Ten Reasons for Recognizing Jerusalem as the Capital of Israel

By Amb Alan Baker, JCPA

Institute for Contemporary Affairs

Founded jointly with the Wechsler Family Foundation

Vol. 17, No. 34

  1. Jerusalem has been the official capital of the State of Israel and the center of its government since 1950. Jerusalem is the seat of Israel’s President, Knesset, and Supreme Court, and the site of most government ministries and social and cultural institutions. Jerusalem is the ancient spiritual center of Judaism and is also considered a holy city by the members of other religious faiths. Israel protects the holy sites of all faiths.

The Supreme Court and the Knesset in Jerusalem (Israel Foreign Ministry)

  1. In 1967, Jordan rejected warnings from Israel and opened an aggressive war against Israel by bombarding Jerusalem. In response and in self-defense, Israel captured east Jerusalem, then controlled by Jordan.
Jerusalem under Jordanian artillery barrage, 1967

Smoke rises over Jerusalem from Jordanian artillery barrage in the 1967 war.

  1. As such, Israel’s status in eastern Jerusalem is entirely legitimate and lawful and accepted by the international community under the international law of armed conflict.
  2. The 1967 unification of Jerusalem by Israel through the extension of its law, jurisdiction, and administration to eastern Jerusalem, while not accepted by the international community, did not alter the legality of Israel’s presence and status in, and governance of, the city.
  3. The United States has consistently stated that the issue of Jerusalem must be solved by negotiation as part of a just, durable and comprehensive peace settlement.1
  4. Numerous politically-generated resolutions and declarations by the UN, UNESCO, and others, attempting to revise and distort the long history of Jerusalem and to deny basic religious, legal and historic rights of the Jewish People and the State of Israel in Jerusalem, have no legal standing and are not binding. They represent nothing more than the political viewpoints of those states that voted to adopt them.
Bill Clinton, Yitzhak Rabin, Yasser Arafat at the White House in 1993

Yitzhak Rabin, Bill Clinton, and Yasser Arafat at the Oslo Accords signing ceremony on 13 September 1993. (Vince Musi / The White House – gpo.gov)

  1. The PLO and Israel agreed in the Oslo Accords that “the issue of Jerusalem” is a permanent status negotiating issue that can only be settled by direct negotiation between them with a view to settling their respective claims. The U.S. President, as well as the presidents of the Russian Federation and Egypt, the King of Jordan, and the official representatives of the EU are among the signatories as witnesses to the Oslo Accords.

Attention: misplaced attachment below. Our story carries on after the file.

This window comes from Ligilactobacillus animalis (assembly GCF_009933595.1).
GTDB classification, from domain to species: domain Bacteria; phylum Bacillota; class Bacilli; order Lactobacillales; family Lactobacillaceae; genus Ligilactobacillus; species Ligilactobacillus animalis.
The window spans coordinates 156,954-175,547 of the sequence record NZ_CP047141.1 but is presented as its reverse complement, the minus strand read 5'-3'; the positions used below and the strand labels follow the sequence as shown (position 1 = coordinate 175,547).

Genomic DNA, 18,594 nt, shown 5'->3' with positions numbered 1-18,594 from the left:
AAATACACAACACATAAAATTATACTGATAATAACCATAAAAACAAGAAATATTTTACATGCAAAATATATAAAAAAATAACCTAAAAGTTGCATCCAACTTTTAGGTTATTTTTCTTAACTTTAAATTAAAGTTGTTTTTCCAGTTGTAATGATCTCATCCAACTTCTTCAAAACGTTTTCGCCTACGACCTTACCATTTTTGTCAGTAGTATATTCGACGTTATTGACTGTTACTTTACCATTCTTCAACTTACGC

2. Neither UN/UNESCO resolutions, nor declarations by governments, leaders, and organizations can impose a solution to the issue of Jerusalem, nor can they dictate or prejudge the outcome of such negotiations.
  3. Acknowledging the facts that Jerusalem is the capital city of Israel and that locating the embassy in Jerusalem is the sovereign prerogative of the United States – and the United States only – would in no way prejudice or influence the peace negotiation process. They would be an acknowledgment of a long-standing factual situation and rectification of a historic injustice.
  4. Statements by the King of Jordan, the Palestinian leadership, and Arab leaders that recognition of Jerusalem as Israel’s capital or locating the U.S. embassy in Jerusalem will endanger the peace process and bring a wave of violence, are nothing but empty threats and unfortunate attempts to threaten a sovereign government and incite.  Surrendering to such threats of violence and terrorism would be a dangerous precedent and a sign of weakness.

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1 UN statements by Ambassadors Goldberg (1967) and Yost (1969), statement by Secretary of State Rogers (1969) and letter by President Carter (1978).

Amb. Alan Baker is Director of the Institute for Contemporary Affairs at the Jerusalem Center and the head of the Global Law Forum. He participated in the negotiation and drafting of the Oslo Accords with the Palestinians, as well as agreements and peace treaties with Egypt, Jordan, and Lebanon. He served as legal adviser and deputy director-general of Israel’s Ministry of Foreign Affairs and as Israel’s ambassador to Canada.

December 5, 2017 | 2 Comments »

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  1. Well, no. 7 would tend to undermine his argument but for the two facts that cancel it.
    a) The PA has not honored any of its agreements thus voiding the contract.
    b) Abbas has recently declared that the Oslo accords are null and void which means that the only binding legal international agreement is the League of Nations Resolutions which assign all of the land west of the Jordan river to Israel.
    Moreover, if the international community is sincere in wanting to divide Jerusalem into a capital city for two states, then it is hypocrisy for the EU to oppose it. Putin’s Russia has already recognized West Jerusalem as Israel’s capital, at least. But, the PA doesn’t recognize Israel as a Jewish state, or any part of Jerusalem as its capital. He can get away with it, because it is dismissed as a negotiating ploy. It’s not. It’s carved in stone. The unholy trinity of Peres, Beilin and Rabin stupidly brought a bunch of neo-Nazis back from exile in Tunisia at the very moment they were on the way out because of their support for Saddam Hussein’s invasion of Kuwait, and gave them new life and the key to the city. Morons. And all this nonsense about the Kotel by people who could care less about it — I’m waiting for them to demand Atheist and animist prayer spaces, maybe a nice commemorative statue of King Antiochus IV — is just the American solidarity wing of the Israel’s Knesset suicide brigade trying to get in through the back door.